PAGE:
The downturn in the Laker season makes a move feel necessary, even inevitable.

The notion of treading water until Kobe returns from the latest injury is gone like 2013. After six consecutive losses, the past two at home to a pair of the league's worst teams in Philadelphia and Milwaukee, the Lakers are officially submerged. They're 13-19 and 5 games out of the final playoff spot in the Western Conference.

Things are getting worse, not better. Jordan Farmar's hamstring tightened up and he sat for most of the second half and he'll get another ultrasound exam tomorrow. Steve Nash said before the game that when he put up some shots the other day, his left leg still felt off. It's as if his nerves are communicating with the muscles in different languages. Steve Blake's still out with a torn elbow ligament and Xavier Henry is a week away from being re-evaluated for a knee bone bruise. Wesley Johnson was at home, sick.

As often as Bryant has piped up on Pau's behalf when the trade talks start swirling, the duo has not presented a convincing case on the court lately. They're moving in the wrong direction, having gone from the NBA Finals their first three seasons together to the second round the next two and a first-round departure last year.

So there's no incentive for the Lakers to place basketball over budgets. Apparently there's no sentimental feelings, either. It was telling that there was no organizational outcry about columns in ESPNLA.com and BleacherReport.com that called out Gasol for missing recent games with the illness. It's as if the Lakers don't want him to be missed when he's gone.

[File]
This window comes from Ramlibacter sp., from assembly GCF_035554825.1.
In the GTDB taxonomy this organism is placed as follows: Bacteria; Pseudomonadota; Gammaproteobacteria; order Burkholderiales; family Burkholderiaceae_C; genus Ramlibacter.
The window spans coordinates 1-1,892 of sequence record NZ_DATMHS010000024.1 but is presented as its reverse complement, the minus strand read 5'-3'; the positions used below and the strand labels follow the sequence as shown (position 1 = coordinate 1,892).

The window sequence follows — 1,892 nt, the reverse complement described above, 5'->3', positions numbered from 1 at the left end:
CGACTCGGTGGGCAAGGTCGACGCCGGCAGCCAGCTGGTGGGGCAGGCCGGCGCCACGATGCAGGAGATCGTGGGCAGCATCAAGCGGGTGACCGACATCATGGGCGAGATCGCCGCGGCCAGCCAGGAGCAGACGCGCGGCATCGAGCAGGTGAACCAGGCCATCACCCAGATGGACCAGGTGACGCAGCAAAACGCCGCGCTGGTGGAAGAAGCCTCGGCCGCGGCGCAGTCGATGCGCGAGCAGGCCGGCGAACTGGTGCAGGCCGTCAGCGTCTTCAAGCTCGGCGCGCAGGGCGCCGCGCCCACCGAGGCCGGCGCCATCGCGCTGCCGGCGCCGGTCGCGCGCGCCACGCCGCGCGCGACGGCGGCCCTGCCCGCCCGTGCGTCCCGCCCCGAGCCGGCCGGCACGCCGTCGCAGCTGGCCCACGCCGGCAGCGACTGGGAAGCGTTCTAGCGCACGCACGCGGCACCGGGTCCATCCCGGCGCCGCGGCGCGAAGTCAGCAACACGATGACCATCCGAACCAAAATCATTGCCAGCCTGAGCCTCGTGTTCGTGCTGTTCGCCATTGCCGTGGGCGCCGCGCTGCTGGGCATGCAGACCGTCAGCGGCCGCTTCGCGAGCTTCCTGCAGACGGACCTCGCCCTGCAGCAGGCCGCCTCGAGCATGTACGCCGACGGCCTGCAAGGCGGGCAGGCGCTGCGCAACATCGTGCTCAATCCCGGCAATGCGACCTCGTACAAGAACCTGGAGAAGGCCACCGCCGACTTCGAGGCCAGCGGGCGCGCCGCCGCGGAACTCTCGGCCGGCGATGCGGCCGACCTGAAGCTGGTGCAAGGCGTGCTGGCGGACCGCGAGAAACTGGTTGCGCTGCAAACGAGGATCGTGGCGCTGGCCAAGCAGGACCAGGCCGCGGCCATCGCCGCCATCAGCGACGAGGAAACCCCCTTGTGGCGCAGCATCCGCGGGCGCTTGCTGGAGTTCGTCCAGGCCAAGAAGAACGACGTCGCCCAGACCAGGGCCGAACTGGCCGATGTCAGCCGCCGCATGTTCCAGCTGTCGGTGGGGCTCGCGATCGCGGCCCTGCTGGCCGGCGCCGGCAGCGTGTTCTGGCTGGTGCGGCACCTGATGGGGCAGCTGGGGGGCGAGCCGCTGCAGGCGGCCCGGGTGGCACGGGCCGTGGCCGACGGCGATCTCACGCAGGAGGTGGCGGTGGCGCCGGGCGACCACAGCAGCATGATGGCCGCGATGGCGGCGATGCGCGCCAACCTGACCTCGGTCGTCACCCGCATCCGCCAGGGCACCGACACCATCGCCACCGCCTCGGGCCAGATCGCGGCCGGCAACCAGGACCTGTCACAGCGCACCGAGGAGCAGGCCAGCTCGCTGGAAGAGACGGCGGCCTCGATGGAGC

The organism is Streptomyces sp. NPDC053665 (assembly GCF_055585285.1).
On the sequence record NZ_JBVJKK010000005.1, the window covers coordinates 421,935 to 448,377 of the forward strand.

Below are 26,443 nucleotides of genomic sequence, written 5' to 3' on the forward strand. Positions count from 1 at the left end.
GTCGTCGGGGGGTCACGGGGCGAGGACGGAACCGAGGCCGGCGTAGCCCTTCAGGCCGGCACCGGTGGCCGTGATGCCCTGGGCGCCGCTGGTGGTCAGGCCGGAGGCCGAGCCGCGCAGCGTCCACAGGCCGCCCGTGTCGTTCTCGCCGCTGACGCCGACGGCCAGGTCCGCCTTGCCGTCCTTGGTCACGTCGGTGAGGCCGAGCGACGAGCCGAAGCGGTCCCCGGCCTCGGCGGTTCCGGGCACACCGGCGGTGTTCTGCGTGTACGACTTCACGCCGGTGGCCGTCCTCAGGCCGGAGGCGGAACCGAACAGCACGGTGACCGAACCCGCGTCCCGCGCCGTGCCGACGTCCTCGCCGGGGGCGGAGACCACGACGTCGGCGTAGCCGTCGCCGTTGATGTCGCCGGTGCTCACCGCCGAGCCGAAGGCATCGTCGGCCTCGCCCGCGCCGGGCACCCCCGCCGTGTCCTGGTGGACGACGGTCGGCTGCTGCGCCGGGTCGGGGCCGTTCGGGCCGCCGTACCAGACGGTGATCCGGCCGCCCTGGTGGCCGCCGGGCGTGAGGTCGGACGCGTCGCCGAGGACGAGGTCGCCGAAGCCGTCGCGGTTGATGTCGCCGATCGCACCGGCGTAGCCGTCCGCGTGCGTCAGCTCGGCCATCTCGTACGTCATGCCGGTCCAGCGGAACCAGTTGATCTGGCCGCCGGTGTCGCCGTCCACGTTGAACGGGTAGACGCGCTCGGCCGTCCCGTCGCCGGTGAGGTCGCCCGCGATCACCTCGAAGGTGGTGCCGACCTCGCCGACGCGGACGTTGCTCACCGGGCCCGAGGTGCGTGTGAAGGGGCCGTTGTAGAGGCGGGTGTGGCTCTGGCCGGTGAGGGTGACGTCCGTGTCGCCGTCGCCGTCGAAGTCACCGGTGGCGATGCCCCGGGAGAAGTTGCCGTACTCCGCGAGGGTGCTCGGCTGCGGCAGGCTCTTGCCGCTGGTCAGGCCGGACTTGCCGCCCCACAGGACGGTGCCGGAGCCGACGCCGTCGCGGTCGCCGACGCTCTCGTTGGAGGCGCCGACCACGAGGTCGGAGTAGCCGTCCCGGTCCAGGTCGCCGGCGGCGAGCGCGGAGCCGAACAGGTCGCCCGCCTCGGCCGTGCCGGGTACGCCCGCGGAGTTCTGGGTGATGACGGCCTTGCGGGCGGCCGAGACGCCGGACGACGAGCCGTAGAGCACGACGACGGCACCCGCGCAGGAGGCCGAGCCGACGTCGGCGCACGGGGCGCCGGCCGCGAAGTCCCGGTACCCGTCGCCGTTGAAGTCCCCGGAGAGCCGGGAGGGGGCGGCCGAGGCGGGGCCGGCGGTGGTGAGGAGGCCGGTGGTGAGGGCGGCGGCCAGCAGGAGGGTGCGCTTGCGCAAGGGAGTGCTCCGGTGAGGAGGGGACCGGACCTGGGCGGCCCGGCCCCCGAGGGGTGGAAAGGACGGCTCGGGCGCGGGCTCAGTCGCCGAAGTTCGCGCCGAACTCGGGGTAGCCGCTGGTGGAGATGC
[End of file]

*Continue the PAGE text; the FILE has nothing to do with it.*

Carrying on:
There's a cyclical nature to all of this. Gasol was brought to Los Angeles because the Lakers needed to replace an injured Bynum, who suffered the first of his many knee injuries in January of 2008. The Lakers believed that a star center could keep them in contention for a championship, and thus keep a frustrated Kobe Bryant in purple and gold. They were right. First came the championship, the next year came Kobe's contract re-up and all was well in Lakerland.

Now Bynum could be coming back to L.A. to replace Gasol ... on the spreadsheet more than the court.

"Those coincidences happen," Gasol said. "My brother was traded for me. That was kind of ironic. Life's going to have those ironic moments at times."

Gasol wasn't in much of a mood for thinking about life's whimsies. He had scored 25 points, but grabbed only six rebounds on a night the Lakers were pounded 51-39 on the boards. His missed free throws and a turnover helped finish off any semblance of a Lakers comeback attempt.

Near the end, Lakers fans chanted, "We want Phil", still yearning for a coaching ship that sailed long ago.

Fans don't chant for expiring contracts. These fans also didn't demand the Lakers keep Gasol. Maybe they should have. Even if it were just as unlikely to produce results as the Phil chants ... it would imply some deserved appreciation for the second-most important Laker of the past six years.

Dimes past: December 12 | 15 | 16 | 17 | 18 | 19 | 21 | 22 | 23 | 25 | 26 | 29 | 30

J.A. Adande | email

ESPN Senior Writer